Plato and Aristotle are all favorite time philosophers who presumably gave reasoning a taste. Even though Aristotle was a student of Plato, he disagreed with him on nearly every aspect. It is claimed that Aristotle never said, “I do not know’ (Hooker, Para. 2). He literary knew everything to be it in politics, science, law, or anything that was there to be studied. This brings in the different philosophies of these two great philosophers.
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According to Aristotle, Plato’s ideas have three weaknesses: first, these ideas are contradictory for they are assumed as absolute facts leaving no room for negation. Secondly, the illustrations used for the ideas are mere metaphors, and finally, Plato used temporal generalizations in giving examples of perception. “Ideas, Plato believes, are permanent, self-contained absolutes, which answered to each item of exact knowledge attained through human thought” (Hooker Para. 5).
Moreover, he believes that these ideas are absolute standards upon which people can evaluate and judge their endeavors because these ideas build up to the absolute truth, in what he calls; good. Moreover, he suggests that states of depending on commixing of different forms of being and knowledge are not subjective, rather objective, thus making it more real. Finally, Plato argues that the only reasonable entities are natural processes.
On the other hand, Aristotle differs with these assumptions. In Aristotle’s perspective, “Ideas are not abstractions on a proverbial pedestal but mere duplicates of things witnessed in ordinary daily life” (Lear 21).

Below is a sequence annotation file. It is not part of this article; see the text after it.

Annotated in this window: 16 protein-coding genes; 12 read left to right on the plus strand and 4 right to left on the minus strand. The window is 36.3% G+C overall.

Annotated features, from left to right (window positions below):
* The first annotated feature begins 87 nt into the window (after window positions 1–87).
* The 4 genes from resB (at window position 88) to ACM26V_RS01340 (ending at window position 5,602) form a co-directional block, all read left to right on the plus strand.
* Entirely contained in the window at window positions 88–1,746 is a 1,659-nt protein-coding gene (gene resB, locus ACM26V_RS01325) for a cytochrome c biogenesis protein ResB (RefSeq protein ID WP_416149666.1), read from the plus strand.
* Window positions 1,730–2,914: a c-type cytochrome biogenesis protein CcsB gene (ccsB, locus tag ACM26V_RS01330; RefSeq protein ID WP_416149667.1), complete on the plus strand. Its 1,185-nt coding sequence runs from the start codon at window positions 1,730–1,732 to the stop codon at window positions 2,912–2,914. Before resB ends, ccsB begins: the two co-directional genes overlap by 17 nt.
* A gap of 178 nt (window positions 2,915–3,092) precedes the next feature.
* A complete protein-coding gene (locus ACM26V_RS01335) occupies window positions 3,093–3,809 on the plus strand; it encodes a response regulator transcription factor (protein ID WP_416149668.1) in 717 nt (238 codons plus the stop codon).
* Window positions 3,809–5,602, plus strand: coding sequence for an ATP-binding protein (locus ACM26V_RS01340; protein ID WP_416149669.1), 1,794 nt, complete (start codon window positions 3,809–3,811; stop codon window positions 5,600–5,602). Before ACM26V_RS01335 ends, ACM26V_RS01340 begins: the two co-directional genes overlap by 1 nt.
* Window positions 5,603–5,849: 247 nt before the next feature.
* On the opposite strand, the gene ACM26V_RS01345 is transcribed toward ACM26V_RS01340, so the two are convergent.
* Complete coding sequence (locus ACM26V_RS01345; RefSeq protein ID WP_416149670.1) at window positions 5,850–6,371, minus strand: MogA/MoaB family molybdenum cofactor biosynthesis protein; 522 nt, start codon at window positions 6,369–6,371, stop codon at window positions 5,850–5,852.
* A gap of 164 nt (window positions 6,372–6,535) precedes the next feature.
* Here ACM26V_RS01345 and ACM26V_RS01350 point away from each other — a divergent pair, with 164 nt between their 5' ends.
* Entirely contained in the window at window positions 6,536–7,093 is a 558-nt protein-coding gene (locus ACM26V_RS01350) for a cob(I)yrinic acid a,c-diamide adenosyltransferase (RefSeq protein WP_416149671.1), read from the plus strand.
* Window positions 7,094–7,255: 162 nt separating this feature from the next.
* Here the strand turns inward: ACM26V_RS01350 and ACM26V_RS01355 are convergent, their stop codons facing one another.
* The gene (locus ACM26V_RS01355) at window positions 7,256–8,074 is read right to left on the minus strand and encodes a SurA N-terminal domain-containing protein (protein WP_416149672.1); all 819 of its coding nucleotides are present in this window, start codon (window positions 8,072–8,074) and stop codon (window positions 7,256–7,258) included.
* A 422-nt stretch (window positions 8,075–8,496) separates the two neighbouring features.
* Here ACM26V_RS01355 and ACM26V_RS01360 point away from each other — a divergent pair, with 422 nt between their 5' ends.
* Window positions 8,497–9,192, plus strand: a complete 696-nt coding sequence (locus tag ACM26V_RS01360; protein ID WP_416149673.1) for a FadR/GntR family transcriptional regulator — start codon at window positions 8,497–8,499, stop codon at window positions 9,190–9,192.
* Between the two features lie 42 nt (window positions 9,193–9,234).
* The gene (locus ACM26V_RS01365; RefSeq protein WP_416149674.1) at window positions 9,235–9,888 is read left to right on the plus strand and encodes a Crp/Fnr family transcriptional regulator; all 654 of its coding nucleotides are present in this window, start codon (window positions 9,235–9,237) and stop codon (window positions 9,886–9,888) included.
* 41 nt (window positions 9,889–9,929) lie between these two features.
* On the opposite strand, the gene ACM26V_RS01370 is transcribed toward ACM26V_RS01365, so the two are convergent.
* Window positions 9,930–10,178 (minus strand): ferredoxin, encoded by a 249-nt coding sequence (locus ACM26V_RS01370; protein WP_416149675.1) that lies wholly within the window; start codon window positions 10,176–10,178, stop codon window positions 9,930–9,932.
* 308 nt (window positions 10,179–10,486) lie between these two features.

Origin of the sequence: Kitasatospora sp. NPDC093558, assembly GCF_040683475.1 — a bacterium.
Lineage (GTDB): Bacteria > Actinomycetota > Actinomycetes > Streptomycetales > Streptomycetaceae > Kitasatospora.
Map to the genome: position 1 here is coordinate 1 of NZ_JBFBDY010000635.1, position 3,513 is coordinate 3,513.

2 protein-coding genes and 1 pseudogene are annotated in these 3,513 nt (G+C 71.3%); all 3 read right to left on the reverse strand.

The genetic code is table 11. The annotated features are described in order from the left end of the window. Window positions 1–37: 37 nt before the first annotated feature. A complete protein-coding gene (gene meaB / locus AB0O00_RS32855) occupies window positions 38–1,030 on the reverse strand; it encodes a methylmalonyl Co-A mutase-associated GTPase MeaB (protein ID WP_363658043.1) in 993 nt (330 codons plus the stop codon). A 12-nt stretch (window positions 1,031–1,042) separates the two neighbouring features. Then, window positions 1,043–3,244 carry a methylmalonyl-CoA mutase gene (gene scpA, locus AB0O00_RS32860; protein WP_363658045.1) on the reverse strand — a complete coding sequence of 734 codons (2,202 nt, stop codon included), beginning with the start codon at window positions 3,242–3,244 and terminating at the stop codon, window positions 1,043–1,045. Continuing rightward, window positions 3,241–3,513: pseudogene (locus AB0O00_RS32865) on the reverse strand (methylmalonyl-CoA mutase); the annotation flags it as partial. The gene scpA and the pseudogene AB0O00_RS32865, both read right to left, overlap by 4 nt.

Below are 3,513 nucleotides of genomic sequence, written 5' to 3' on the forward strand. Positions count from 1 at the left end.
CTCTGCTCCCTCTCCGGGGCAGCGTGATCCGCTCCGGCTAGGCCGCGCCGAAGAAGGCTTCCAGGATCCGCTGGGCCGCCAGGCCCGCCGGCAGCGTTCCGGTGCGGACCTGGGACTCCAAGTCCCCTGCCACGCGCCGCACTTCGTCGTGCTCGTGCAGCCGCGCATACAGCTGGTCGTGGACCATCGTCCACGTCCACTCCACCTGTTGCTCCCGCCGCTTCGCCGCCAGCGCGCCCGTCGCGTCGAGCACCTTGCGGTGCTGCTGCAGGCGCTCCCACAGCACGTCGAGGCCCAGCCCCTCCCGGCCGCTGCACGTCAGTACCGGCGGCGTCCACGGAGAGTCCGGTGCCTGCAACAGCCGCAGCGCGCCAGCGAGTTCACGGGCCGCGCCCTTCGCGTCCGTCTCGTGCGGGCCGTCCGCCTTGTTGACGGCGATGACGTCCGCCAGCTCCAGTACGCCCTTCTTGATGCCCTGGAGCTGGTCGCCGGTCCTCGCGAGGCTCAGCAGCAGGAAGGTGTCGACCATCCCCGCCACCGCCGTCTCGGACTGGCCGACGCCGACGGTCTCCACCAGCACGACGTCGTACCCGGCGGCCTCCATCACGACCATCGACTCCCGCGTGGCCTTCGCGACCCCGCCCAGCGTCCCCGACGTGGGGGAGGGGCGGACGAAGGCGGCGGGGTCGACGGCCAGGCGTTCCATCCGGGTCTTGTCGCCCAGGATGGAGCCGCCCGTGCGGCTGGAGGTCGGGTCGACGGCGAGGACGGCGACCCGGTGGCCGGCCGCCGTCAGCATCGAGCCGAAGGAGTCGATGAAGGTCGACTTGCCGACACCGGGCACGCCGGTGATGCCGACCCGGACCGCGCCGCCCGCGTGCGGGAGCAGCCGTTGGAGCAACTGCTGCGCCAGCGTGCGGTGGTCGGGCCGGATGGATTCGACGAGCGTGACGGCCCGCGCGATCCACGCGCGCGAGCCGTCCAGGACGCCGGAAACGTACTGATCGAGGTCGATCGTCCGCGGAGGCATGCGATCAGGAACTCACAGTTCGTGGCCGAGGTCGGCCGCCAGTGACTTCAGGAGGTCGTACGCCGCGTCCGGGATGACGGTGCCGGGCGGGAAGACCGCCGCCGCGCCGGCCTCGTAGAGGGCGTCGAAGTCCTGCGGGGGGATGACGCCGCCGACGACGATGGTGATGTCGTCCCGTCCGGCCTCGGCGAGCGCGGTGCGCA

Therefore, ideas are not an integral part of objects; on the contrary, these are two separate entities. Consequently, from Aristotle’s point of view, Plato’s arguments are meaningless because no standards lie in the objects but perception by the persons involved. As aforementioned, Aristotle disagreed with most of Plato’s theories. A good example of how these philosophers differed is on beauty.
Plato considers beauty as whimsy and a paragon; defined by abstractions, wherein, it is permanently fixed. This means that though the representatives of beauty may fade away, it remains intact. However, Aristotle claims that beauty is not absolute or permanent, but it depends on human perception subject to change with time. Therefore, since it cannot exist forever, it cannot be a standard. Nevertheless, these two philosophers agree on some issues like the subject of reality.
They both agree that God exists regardless of his nature, probably because they agree that there is a distinction between Incorporeal and corporeal. However, they again differ on some principles concerning God.
“While Plato assumes God exists as the ultimate good (but not omnipotent) being, Aristotle questions God’s active role in the universe and claims that nature depends upon an immaterial Supreme Being” (Lear 69). Aristotle believes that men cannot afford to possess and exercise the free will to do things and be good at the same time. Plato, on the other hand, views God to be Good than any being, and this resonates well with his assumption of ultimate Good.
Generally, Aristotle’s philosophy differs with that of Plato because the latter’s is too shallow to establish definitions or sensibly create standards. The differences between the two are more pronounced than the similarities. They differ on everything else but the existence of God and separation of impertinent from pertinent. However, the contemporary world is inclined to Aristotle’s philosophy probably because he created a universal method of understanding everything in the real world.
Hooker, Richard. “Greek Philosophy.” 1999. Web.
Lear, Jonathan. “Aristotle: The Desire to Understand.” United Kingdom: Cambridge University Press, 1998.